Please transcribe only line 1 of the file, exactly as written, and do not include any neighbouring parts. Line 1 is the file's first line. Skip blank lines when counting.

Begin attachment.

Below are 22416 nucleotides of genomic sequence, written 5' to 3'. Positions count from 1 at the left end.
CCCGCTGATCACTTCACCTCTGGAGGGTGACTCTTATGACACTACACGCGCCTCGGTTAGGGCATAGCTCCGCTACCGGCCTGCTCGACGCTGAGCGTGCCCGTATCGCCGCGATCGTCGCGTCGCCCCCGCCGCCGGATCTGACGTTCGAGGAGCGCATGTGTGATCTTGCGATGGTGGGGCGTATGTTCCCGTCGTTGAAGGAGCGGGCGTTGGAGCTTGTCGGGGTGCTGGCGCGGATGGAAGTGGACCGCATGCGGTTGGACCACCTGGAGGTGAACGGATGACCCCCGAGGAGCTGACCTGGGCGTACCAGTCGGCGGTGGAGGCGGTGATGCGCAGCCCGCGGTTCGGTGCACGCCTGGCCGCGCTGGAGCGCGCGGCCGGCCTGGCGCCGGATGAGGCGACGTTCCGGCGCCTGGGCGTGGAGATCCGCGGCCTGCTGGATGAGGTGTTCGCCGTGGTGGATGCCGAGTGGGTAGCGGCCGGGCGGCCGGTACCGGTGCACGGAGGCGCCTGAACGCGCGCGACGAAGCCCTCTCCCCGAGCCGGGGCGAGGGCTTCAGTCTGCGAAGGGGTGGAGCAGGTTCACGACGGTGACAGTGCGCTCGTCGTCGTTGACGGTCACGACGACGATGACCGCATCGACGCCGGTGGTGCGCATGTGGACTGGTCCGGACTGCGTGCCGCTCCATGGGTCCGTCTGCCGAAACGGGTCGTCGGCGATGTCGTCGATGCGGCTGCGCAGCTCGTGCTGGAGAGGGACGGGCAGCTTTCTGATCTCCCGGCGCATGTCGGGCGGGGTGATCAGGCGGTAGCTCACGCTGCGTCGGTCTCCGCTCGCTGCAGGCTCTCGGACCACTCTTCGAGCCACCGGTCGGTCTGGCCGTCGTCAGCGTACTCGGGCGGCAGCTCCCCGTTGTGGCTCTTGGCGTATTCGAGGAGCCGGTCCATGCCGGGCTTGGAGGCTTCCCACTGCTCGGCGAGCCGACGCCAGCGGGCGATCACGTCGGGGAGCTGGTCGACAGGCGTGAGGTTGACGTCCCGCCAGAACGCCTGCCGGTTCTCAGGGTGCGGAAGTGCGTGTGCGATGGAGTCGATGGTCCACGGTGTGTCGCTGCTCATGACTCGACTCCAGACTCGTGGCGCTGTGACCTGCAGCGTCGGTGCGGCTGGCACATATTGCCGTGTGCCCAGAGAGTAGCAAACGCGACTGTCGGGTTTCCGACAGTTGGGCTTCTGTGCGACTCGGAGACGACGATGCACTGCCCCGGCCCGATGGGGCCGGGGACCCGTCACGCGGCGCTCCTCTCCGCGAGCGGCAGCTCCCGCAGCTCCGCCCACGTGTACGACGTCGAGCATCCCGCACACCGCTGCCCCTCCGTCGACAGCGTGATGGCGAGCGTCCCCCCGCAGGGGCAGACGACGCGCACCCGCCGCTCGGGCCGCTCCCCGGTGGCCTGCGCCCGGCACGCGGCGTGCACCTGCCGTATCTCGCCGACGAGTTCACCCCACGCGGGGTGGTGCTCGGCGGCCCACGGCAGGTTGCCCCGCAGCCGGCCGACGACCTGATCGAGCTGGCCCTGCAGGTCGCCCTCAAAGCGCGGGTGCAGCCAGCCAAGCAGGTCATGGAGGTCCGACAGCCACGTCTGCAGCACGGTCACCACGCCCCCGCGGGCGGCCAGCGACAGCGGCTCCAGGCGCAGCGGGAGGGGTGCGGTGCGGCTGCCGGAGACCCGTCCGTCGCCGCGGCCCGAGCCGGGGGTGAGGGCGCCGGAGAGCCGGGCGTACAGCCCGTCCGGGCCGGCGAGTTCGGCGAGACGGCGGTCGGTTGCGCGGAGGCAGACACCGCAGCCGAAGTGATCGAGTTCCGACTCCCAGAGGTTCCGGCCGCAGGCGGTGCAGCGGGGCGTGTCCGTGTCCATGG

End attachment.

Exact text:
Below are 22416 nucleotides of genomic sequence, written 5' to 3'. Positions count from 1 at the left end.